“I did it in under seven hours.”
You took a long car trip to another city. Now you're talking about the trip to a friend who's driven to that city before. She asks if it took you 8 hours to get there, because that's how long it took her when she went. This is how your reply.
I did it in under seven hours.
When someone does something quickly, you say that they did it "in ___ hours" or "in ___ minutes", etc. For example:
I'll have dinner ready in ten minutes.
We designed and built the whole site in less than a week.
On the other hand, when something is not done quickly, you say that it "takes ___ hours to (do it)":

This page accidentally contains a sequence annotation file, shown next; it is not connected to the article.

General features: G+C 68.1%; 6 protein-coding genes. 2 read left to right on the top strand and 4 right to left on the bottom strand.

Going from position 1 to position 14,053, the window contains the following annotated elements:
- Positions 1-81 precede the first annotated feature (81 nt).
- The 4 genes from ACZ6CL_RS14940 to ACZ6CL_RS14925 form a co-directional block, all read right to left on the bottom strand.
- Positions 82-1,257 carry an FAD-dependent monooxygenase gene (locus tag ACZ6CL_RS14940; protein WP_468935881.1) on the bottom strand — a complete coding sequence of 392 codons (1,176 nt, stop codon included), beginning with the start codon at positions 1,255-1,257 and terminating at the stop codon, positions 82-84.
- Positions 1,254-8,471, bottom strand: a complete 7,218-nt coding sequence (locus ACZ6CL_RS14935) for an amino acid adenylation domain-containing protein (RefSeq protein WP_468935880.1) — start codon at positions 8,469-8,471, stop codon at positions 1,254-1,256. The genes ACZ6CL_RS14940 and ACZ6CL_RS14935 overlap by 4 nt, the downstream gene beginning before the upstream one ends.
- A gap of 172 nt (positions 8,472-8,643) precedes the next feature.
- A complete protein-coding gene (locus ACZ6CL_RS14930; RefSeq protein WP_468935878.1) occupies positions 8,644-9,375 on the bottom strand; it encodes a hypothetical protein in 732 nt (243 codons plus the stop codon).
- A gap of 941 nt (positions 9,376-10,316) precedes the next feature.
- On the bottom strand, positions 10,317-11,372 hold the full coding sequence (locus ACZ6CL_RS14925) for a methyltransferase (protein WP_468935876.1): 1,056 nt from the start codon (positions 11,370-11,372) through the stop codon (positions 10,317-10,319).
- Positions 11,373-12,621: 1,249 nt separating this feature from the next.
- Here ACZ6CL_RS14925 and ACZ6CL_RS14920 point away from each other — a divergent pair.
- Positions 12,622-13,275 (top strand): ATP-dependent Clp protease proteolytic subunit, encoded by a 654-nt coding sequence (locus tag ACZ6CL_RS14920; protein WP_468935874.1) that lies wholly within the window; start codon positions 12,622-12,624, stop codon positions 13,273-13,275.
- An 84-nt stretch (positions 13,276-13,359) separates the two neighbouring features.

It took me over 9 hours to get there.
"Under" a number means "less than" that number. But "under" is used in certain specific situations:
You use "under" to show that something is below a limit:
They don't allow anyone under 18 to enter.
I was driving 10 miles under the speed limit.
You use "under" a number when you're emphasizing that the number you're comparing to is already low, like in the example at top. Some other examples:
We have DVDs on sale for under ten dollars.
They promise to deliver it in under 30 minutes.
The opposite of "under" is "over". The opposite of "less than" is "more than".